As winter is just around the corner, planning for housing of pasture animals is likely already underway. Many pastured herds in the northern United States have an indoor housing plan for their cattle, but recent research from the Journal of Dairy Science suggests that outdoor housing through the winter might be cleaner and healthier for the cows than an indoor housing plan.
Researchers from the University of Minnesota compared organic cows housed on an outdoor straw pack with wind protection to cows housed indoors on a compost-bedded pack barn.
Cows housed on the outdoor straw pack had better udder hygiene and abdomen hygiene scores than those housed on the indoor pack. Outdoor housed cows also had cleaner upper and lower legs and lower incidence of clinical mastitis. Of the indoor housed cows, 27.1 percent were treated for mastitis while only 15.1 percent of outdoor housed cows were treated for mastitis.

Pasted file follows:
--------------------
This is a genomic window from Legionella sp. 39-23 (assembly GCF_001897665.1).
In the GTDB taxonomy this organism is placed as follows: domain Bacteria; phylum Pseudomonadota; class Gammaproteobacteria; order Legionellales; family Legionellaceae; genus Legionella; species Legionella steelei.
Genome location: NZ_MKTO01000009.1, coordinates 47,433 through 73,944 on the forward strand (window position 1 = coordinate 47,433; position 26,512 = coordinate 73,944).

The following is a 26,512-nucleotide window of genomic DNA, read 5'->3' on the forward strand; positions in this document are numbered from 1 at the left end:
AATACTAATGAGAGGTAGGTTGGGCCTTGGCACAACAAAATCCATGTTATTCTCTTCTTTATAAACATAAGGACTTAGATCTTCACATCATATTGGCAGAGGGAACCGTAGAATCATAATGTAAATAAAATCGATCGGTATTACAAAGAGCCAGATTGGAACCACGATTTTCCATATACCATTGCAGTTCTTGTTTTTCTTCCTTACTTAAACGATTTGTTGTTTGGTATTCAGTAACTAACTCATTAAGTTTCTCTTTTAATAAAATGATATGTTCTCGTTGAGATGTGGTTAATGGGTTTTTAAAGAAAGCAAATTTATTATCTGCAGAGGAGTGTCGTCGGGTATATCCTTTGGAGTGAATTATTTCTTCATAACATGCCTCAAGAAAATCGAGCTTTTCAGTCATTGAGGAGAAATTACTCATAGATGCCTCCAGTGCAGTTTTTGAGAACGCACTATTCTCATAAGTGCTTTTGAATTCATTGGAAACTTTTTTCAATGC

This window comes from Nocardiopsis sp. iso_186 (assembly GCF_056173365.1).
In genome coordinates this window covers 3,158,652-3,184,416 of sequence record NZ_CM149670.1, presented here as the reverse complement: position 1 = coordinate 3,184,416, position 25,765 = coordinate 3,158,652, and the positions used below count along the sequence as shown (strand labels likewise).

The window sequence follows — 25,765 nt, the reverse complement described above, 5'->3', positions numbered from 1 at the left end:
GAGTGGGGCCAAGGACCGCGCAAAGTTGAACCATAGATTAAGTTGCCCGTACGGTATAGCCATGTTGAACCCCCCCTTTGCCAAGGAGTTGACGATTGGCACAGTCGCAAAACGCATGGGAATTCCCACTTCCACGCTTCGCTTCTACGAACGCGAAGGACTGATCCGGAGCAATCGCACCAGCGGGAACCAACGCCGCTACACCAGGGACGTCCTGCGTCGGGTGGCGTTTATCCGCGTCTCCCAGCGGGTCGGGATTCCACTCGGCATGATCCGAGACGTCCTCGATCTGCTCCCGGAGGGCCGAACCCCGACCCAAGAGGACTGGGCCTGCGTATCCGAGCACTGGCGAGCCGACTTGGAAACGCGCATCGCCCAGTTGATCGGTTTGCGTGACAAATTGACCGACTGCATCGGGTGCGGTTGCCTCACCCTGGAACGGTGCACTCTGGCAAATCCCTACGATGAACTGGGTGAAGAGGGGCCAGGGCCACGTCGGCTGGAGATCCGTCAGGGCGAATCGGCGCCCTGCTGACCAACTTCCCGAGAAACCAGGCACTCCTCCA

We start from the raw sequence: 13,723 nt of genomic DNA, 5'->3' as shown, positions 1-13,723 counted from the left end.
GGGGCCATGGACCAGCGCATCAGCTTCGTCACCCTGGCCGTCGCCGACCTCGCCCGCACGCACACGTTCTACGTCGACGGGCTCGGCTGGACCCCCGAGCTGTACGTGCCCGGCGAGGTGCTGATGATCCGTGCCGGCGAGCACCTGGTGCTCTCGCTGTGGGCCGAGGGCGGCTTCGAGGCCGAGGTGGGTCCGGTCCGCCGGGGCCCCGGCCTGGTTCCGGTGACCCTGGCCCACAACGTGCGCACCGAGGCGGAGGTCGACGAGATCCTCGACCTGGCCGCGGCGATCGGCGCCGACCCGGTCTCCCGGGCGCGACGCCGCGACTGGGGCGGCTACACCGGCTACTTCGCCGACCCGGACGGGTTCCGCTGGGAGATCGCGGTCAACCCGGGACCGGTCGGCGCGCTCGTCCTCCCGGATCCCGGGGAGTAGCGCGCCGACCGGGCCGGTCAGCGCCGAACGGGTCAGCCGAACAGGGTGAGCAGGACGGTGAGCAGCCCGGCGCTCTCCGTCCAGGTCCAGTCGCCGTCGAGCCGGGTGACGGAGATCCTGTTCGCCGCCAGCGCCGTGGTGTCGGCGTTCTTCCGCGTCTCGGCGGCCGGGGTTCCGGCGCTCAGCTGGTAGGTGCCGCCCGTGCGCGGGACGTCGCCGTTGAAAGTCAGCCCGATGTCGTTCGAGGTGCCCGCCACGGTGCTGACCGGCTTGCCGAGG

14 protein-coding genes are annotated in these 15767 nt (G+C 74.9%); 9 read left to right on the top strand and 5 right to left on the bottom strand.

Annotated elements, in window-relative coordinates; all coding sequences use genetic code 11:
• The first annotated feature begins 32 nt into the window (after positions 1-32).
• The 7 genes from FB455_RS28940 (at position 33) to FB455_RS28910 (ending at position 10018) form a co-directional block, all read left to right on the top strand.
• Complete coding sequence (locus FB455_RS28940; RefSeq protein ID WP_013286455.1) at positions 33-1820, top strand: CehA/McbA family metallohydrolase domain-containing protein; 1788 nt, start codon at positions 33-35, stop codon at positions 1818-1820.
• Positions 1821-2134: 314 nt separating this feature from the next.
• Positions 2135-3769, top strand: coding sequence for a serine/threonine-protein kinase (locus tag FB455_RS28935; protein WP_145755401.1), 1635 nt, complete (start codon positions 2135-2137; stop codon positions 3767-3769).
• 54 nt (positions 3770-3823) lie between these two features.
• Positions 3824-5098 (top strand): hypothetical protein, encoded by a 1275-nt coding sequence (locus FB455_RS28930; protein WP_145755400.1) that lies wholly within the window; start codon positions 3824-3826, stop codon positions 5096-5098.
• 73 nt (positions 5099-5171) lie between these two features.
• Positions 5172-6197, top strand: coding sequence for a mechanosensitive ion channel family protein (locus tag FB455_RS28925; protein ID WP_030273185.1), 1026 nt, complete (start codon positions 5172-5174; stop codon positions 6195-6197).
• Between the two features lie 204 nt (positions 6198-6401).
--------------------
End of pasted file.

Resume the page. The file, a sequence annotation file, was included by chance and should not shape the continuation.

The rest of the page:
Perhaps most interestingly, frostbite incidence was not different between the two groups. Indoor housed cows had a slight tendency for more frostbite, but across the board, incidence was only 9.7 percent of total cows and 2.4 percent of total teats.
What the packs looked like
The outdoor straw packs were bedded every two to three days depending on the weather, and cows were provided at least 129 square foot per cow (12 square meters). During the winter, 20 pounds of straw was used per cow. The goal was to maintain a clean and dry pack.
It was a goal shared by the indoor housing plan where cows were housed on organic sawdust that was stirred twice daily and maintained below 60 percent moisture. Cows were allowed 102 square feet per cow (9.5 square meters).